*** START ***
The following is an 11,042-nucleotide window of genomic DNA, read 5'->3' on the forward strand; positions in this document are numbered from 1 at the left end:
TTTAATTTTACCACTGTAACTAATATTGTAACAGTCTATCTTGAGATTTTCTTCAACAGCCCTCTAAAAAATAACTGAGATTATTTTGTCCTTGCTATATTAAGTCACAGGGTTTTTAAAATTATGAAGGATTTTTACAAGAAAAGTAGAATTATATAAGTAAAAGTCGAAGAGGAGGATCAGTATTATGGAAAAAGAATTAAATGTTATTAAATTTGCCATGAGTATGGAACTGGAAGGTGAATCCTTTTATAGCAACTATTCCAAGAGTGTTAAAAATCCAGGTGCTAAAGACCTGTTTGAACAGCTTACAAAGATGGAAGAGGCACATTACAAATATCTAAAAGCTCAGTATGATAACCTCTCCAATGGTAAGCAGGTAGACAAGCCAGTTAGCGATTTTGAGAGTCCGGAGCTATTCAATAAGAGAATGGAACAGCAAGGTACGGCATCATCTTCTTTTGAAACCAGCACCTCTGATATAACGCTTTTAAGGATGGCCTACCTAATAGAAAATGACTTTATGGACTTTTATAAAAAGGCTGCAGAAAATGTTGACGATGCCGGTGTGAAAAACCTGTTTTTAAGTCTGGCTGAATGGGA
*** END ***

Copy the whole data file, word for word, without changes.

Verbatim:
The following is an 11,042-nucleotide window of genomic DNA, read 5'->3' on the forward strand; positions in this document are numbered from 1 at the left end:
TTTAATTTTACCACTGTAACTAATATTGTAACAGTCTATCTTGAGATTTTCTTCAACAGCCCTCTAAAAAATAACTGAGATTATTTTGTCCTTGCTATATTAAGTCACAGGGTTTTTAAAATTATGAAGGATTTTTACAAGAAAAGTAGAATTATATAAGTAAAAGTCGAAGAGGAGGATCAGTATTATGGAAAAAGAATTAAATGTTATTAAATTTGCCATGAGTATGGAACTGGAAGGTGAATCCTTTTATAGCAACTATTCCAAGAGTGTTAAAAATCCAGGTGCTAAAGACCTGTTTGAACAGCTTACAAAGATGGAAGAGGCACATTACAAATATCTAAAAGCTCAGTATGATAACCTCTCCAATGGTAAGCAGGTAGACAAGCCAGTTAGCGATTTTGAGAGTCCGGAGCTATTCAATAAGAGAATGGAACAGCAAGGTACGGCATCATCTTCTTTTGAAACCAGCACCTCTGATATAACGCTTTTAAGGATGGCCTACCTAATAGAAAATGACTTTATGGACTTTTATAAAAAGGCTGCAGAAAATGTTGACGATGCCGGTGTGAAAAACCTGTTTTTAAGTCTGGCTGAATGGGA